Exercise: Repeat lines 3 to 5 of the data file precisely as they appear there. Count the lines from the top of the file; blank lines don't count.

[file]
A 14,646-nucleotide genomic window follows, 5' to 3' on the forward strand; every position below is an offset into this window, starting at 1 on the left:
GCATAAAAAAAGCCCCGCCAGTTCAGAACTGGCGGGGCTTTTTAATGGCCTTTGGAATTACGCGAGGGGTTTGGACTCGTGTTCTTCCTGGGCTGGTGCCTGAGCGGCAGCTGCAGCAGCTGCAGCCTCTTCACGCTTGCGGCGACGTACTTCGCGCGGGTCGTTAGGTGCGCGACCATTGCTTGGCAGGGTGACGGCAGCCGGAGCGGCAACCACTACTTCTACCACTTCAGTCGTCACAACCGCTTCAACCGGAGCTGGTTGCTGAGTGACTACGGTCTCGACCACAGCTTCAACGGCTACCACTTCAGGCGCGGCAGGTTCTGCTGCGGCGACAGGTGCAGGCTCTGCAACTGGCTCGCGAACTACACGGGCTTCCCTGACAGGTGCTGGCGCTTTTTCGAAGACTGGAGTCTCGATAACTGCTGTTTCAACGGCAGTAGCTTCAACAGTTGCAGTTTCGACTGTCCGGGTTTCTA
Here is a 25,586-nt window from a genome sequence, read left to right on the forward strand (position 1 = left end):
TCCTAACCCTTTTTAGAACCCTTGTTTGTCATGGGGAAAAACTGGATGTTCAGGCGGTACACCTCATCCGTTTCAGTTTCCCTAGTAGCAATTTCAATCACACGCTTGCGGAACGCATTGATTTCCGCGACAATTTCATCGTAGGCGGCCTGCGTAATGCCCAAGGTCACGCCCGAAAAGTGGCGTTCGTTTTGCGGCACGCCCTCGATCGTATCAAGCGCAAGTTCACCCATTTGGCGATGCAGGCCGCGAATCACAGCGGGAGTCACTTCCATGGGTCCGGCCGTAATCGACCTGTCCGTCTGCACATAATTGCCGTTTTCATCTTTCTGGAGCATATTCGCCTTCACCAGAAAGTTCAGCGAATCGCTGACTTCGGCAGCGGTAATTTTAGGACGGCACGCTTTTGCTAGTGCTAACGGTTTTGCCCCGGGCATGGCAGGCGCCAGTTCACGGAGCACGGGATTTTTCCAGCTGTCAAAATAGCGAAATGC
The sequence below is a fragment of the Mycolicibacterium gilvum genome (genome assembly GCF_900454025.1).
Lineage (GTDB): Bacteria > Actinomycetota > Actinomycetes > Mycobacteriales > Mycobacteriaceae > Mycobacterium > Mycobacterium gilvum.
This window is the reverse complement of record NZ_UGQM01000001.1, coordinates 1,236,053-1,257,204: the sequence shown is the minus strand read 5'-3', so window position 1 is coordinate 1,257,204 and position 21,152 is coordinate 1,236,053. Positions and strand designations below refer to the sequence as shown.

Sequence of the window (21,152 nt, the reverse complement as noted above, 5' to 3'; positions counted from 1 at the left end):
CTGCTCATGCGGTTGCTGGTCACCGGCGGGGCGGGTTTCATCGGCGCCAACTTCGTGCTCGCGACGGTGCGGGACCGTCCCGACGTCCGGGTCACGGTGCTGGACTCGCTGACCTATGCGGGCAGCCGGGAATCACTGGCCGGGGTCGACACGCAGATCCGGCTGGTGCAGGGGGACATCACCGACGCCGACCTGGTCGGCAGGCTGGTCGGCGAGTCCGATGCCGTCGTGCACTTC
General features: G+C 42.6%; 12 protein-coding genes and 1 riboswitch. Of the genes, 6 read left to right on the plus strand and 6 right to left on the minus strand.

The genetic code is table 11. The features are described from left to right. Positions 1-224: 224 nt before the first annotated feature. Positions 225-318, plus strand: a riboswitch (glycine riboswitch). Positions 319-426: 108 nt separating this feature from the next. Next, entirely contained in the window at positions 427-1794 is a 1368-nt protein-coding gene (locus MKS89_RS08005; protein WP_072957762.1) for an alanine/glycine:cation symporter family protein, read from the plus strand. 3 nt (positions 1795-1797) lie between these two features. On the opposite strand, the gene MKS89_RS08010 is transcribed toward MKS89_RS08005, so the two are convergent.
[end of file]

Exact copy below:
Here is a 25,586-nt window from a genome sequence, read left to right on the forward strand (position 1 = left end):
TCCTAACCCTTTTTAGAACCCTTGTTTGTCATGGGGAAAAACTGGATGTTCAGGCGGTACACCTCATCCGTTTCAGTTTCCCTAGTAGCAATTTCAATCACACGCTTGCGGAACGCATTGATTTCCGCGACAATTTCATCGTAGGCGGCCTGCGTAATGCCCAAGGTCACGCCCGAAAAGTGGCGTTCGTTTTGCGGCACGCCCTCGATCGTATCAAGCGCAAGTTCACCCATTTGGCGATGCAGGCCGCGAATCACAGCGGGAGTCACTTCCATGGGTCCGGCCGTAATCGACCTGTCCGTCTGCACATAATTGCCGTTTTCATCTTTCTGGAGCATATTCGCCTTCACCAGAAAGTTCAGCGAATCGCTGACTTCGGCAGCGGTAATTTTAGGACGGCACGCTTTTGCTAGTGCTAACGGTTTTGCCCCGGGCATGGCAGGCGCCAGTTCACGGAGCACGGGATTTTTCCAGCTGTCAAAATAGCGAAATGC
The sequence below is a fragment of the Mycolicibacterium gilvum genome (genome assembly GCF_900454025.1).